Matt Holliday leaves game after re-injuring his right quad

St Louis Cardinals v Pittsburgh Pirates

Some awful news here for the first-place St. Louis Cardinals …

Holliday just spent six weeks on the disabled list with the very same injury. He re-injured it Wednesday night at Busch Stadium while chugging down the first base line on what would have been an infield single, and it seems very possible that the 35-year-old is now done for the remainder of the season. Stephen Piscotty entered Wednesday’s game in left field and could be the everyday guy there down the stretch for the Cardinals. It’s now even more imperative that St. Louis general manager John Mozeliak secures a first baseman before the July 31 trade deadline. There’s been some connection to the Brewers’ Adam Lind.

Troy Tulowitzki’s greatness is not a Coors Field creation

troy tulowitzki getty

Any hitter would benefit greatly from playing half his games at Coors Field, which is the most hitter-friendly ballpark in modern baseball history and dramatically inflates batting averages and power numbers across the board.

However, the tendency to dismiss a Rockies hitter’s strong overall numbers because half of them were compiled at Coors Field often misses the mark and Troy Tulowitzki is a prime example.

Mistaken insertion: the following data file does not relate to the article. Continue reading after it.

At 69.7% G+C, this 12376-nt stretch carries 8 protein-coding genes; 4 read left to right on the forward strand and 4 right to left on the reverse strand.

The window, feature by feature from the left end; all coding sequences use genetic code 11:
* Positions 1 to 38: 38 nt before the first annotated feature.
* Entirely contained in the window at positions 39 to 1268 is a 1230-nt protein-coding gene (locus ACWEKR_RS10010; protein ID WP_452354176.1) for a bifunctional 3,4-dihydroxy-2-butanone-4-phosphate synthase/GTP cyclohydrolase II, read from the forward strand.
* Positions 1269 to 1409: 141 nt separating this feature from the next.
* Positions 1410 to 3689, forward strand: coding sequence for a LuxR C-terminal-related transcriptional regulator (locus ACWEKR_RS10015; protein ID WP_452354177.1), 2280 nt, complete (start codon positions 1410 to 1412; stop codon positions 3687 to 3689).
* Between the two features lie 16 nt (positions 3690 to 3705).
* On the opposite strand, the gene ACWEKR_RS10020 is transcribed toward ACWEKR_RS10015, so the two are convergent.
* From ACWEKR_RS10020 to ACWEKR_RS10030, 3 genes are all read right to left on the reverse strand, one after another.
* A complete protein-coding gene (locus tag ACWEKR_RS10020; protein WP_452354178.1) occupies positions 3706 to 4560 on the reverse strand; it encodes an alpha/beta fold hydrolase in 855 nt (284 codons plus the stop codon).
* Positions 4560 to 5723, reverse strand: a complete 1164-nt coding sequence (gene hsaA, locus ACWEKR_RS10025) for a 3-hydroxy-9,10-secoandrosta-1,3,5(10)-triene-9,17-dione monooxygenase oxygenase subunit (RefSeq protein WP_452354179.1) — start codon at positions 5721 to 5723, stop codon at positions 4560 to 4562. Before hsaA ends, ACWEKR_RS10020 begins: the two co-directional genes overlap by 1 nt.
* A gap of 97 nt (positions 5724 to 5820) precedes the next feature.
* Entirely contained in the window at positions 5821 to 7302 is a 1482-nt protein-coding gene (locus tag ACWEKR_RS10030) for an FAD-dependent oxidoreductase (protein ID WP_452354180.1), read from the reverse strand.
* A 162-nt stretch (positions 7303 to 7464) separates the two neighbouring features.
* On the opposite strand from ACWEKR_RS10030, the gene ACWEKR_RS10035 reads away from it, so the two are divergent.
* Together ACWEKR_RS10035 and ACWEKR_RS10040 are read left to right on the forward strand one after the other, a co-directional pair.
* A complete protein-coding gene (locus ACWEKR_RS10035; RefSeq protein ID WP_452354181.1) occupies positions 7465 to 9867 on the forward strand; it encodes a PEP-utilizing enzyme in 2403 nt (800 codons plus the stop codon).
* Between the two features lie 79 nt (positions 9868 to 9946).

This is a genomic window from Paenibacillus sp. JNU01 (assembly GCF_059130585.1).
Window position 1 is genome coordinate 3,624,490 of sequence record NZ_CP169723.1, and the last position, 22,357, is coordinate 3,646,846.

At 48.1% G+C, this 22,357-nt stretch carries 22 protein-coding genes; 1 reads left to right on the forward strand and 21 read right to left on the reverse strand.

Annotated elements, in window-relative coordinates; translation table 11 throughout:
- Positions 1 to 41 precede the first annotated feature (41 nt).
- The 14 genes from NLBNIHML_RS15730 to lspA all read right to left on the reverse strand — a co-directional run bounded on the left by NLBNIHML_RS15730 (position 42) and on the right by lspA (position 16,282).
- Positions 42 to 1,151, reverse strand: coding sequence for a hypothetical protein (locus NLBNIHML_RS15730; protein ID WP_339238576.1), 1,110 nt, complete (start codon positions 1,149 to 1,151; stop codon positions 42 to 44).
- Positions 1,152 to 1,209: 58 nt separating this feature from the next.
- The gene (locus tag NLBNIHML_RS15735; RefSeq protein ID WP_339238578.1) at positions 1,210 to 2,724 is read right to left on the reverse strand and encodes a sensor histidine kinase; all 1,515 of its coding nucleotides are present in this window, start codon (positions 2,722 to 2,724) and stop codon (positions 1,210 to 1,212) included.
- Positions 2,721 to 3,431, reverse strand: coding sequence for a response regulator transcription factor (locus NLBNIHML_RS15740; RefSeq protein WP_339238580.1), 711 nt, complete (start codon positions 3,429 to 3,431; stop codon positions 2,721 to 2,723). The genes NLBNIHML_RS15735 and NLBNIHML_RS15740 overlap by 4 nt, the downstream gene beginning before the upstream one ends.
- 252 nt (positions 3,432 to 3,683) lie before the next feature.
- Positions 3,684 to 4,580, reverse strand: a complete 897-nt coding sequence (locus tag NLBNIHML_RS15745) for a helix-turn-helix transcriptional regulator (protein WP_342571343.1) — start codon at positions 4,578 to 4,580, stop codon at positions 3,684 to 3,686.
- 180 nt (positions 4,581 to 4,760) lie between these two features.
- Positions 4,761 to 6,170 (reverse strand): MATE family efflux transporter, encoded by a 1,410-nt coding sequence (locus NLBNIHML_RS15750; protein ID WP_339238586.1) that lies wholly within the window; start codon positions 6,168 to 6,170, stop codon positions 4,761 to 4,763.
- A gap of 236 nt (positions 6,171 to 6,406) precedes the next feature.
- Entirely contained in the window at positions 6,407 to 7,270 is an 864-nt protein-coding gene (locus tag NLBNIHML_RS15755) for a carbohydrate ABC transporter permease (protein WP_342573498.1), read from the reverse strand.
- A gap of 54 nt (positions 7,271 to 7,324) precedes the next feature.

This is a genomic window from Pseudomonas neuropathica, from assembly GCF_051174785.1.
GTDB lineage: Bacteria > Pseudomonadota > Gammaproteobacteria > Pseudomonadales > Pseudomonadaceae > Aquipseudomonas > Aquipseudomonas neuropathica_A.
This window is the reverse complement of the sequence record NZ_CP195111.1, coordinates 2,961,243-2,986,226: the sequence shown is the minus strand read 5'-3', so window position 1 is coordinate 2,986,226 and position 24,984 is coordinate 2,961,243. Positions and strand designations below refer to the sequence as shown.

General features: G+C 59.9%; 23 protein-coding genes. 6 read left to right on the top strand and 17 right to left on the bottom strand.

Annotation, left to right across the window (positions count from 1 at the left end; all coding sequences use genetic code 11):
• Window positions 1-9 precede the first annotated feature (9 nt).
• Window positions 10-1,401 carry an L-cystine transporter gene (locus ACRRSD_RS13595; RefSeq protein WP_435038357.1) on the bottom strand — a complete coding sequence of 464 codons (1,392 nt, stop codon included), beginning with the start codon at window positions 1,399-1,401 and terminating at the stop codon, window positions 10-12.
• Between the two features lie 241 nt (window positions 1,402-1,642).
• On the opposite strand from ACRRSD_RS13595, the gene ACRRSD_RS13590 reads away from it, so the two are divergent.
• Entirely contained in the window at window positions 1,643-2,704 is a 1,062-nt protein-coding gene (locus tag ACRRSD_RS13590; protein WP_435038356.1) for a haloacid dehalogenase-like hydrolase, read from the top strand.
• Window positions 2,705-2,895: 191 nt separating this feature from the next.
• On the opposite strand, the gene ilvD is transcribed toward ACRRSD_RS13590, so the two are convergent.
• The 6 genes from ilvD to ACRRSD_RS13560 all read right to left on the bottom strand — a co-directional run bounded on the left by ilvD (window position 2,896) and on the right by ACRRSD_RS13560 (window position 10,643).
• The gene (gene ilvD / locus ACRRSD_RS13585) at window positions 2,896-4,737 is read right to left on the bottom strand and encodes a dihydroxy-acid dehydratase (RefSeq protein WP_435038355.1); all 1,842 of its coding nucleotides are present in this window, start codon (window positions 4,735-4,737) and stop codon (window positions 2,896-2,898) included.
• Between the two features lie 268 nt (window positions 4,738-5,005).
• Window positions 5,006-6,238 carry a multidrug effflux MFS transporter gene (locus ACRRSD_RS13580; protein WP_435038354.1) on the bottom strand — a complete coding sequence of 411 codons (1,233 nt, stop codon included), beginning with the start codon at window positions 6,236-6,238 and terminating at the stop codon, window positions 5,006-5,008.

Tulowitzki has benefited tremendously from calling Coors Field home, batting .321 with a .951 OPS there for his career compared to .276 with an .817 OPS on the road. However, even ignoring those amazing home numbers and looking strictly at his still-strong road numbers would leave Tulowitzki as the best-hitting shortstop in baseball.

First, here are the highest OPS totals by a shortstop since 2013:

.929 – Troy Tulowitzki
.798 – Jhonny Peralta
.752 – Jed Lowrie
.738 – Jose Reyes
.735 – Ian Desmond

And now here’s what that list looks like if you separate Tulowitzki’s road numbers from his overall numbers:

.929 – Troy Tulowitzki overall
.832 – Troy Tulowitzki only on the road
.798 – Jhonny Peralta
.752 – Jed Lowrie
.738 – Jose Reyes
.735 – Ian Desmond

Toss in the fact that most hitters tend to fare better at home than on the road and Tulowitzki’s non-Coors Field performance looks even more impressive. He’s the best-hitting shortstop in baseball regardless of whether you want to make adjustments for Coors Field-inflated production or simply ignore his home numbers completely.

He’ll put up huge numbers in Toronto too.

And That Happened: Sunday’s scores and highlights

David Ortiz

Red Sox 11, Tigers 1: David Ortiz had a monster game, hitting two homers and driving in seven. The game story says Ortiz was motivated by his emotional reaction to watching Pedro Martinez get inducted into the Hall of Fame earlier in the day. OK, we’ll go with that and not facing a struggling Shane Greene and one of the worst bullpens in baseball. In other news, last week it was reported that the Tigers would reassess whether they would be buyers or sellers after Sunday’s game. Well, you’ve played your Sunday game. Now, general manager Dombrowski of ours, I think it’s time you told your Don what everyone seems to know: this Tigers season is over.